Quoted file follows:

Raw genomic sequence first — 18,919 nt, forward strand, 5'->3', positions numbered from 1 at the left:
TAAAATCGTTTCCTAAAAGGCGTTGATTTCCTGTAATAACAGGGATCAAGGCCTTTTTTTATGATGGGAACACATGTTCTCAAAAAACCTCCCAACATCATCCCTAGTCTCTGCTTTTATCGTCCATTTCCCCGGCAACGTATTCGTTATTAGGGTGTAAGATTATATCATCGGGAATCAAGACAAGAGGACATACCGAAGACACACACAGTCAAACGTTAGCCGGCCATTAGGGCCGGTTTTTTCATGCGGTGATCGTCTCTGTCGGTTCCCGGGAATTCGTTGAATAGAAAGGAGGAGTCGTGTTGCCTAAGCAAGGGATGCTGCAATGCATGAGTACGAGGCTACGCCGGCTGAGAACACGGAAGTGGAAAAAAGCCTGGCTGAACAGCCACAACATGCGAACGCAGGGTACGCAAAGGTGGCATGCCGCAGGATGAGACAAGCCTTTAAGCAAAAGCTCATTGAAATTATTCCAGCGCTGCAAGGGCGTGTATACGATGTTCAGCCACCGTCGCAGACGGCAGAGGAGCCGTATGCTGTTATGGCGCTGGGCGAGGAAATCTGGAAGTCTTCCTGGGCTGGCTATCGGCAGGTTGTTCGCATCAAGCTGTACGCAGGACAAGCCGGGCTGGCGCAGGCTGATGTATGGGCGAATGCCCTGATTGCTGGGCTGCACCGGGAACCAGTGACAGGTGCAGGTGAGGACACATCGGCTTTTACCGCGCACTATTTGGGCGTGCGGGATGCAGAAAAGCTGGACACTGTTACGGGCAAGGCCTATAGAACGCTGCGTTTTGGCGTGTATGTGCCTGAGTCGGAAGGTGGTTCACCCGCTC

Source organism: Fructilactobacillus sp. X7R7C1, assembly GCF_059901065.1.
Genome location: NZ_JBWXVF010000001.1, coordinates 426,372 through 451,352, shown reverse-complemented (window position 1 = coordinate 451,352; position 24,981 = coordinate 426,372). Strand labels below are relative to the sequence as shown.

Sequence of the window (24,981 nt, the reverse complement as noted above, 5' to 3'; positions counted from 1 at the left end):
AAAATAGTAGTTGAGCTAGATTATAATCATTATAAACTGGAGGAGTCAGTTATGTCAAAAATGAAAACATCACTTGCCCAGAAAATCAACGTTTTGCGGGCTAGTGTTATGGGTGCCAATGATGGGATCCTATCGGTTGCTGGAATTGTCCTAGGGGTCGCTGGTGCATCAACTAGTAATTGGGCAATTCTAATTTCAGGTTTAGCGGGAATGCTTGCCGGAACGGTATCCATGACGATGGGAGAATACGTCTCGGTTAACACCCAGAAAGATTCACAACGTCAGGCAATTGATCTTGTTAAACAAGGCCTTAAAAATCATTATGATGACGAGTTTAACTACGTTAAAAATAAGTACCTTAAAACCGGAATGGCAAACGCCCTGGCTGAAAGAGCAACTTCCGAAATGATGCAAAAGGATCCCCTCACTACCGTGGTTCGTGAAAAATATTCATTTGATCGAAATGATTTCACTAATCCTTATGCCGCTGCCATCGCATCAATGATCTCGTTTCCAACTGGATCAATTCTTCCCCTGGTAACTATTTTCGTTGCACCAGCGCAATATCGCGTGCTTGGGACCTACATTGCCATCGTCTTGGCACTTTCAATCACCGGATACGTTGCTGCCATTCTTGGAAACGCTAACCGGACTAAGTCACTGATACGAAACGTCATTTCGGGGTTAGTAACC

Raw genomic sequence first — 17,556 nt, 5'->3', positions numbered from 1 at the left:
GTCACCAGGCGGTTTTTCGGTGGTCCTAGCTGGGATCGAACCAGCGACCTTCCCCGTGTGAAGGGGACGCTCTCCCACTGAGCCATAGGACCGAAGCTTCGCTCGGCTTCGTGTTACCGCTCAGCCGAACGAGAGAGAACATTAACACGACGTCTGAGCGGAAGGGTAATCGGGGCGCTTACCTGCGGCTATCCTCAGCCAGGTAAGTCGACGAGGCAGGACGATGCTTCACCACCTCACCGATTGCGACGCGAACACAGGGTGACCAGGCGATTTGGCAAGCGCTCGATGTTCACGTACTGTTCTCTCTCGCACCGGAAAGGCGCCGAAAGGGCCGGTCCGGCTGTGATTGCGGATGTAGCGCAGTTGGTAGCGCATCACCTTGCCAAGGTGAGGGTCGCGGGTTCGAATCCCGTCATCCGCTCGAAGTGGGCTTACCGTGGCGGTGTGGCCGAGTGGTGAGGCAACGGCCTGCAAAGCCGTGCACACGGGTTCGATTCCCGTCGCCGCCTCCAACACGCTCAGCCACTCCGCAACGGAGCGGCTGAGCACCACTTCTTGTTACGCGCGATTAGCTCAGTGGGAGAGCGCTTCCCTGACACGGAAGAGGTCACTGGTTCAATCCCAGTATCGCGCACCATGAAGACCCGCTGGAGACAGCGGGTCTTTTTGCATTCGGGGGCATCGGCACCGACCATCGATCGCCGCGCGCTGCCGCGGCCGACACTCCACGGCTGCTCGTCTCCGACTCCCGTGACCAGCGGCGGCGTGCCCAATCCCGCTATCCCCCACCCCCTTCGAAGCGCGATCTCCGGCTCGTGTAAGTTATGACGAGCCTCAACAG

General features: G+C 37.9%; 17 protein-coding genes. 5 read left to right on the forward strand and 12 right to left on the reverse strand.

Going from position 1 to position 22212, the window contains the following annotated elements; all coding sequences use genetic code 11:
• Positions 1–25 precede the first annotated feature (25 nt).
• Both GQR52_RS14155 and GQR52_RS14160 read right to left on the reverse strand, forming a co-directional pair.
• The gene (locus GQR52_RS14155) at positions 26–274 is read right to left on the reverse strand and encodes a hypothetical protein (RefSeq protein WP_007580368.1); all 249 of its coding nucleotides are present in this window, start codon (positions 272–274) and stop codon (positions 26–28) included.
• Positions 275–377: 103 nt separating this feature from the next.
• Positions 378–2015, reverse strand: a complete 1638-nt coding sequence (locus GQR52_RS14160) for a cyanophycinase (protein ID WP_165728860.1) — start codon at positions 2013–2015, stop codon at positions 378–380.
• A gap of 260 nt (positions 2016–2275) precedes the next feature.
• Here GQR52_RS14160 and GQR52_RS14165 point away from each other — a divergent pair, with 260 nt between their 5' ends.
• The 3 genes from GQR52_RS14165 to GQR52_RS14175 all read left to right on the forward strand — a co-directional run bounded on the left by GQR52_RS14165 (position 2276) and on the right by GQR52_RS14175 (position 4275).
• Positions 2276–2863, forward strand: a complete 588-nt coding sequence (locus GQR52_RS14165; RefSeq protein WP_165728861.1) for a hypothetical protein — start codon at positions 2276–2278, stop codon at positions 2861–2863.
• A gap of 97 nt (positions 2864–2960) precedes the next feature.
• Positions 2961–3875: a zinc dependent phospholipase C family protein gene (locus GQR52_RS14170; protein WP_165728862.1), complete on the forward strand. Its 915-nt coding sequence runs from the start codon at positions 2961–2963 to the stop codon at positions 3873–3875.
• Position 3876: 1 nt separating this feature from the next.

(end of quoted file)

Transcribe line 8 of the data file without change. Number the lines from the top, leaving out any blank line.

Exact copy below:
GTCACCAGGCGGTTTTTCGGTGGTCCTAGCTGGGATCGAACCAGCGACCTTCCCCGTGTGAAGGGGACGCTCTCCCACTGAGCCATAGGACCGAAGCTTCGCTCGGCTTCGTGTTACCGCTCAGCCGAACGAGAGAGAACATTAACACGACGTCTGAGCGGAAGGGTAATCGGGGCGCTTACCTGCGGCTATCCTCAGCCAGGTAAGTCGACGAGGCAGGACGATGCTTCACCACCTCACCGATTGCGACGCGAACACAGGGTGACCAGGCGATTTGGCAAGCGCTCGATGTTCACGTACTGTTCTCTCTCGCACCGGAAAGGCGCCGAAAGGGCCGGTCCGGCTGTGATTGCGGATGTAGCGCAGTTGGTAGCGCATCACCTTGCCAAGGTGAGGGTCGCGGGTTCGAATCCCGTCATCCGCTCGAAGTGGGCTTACCGTGGCGGTGTGGCCGAGTGGTGAGGCAACGGCCTGCAAAGCCGTGCACACGGGTTCGATTCCCGTCGCCGCCTCCAACACGCTCAGCCACTCCGCAACGGAGCGGCTGAGCACCACTTCTTGTTACGCGCGATTAGCTCAGTGGGAGAGCGCTTCCCTGACACGGAAGAGGTCACTGGTTCAATCCCAGTATCGCGCACCATGAAGACCCGCTGGAGACAGCGGGTCTTTTTGCATTCGGGGGCATCGGCACCGACCATCGATCGCCGCGCGCTGCCGCGGCCGACACTCCACGGCTGCTCGTCTCCGACTCCCGTGACCAGCGGCGGCGTGCCCAATCCCGCTATCCCCCACCCCCTTCGAAGCGCGATCTCCGGCTCGTGTAAGTTATGACGAGCCTCAACAG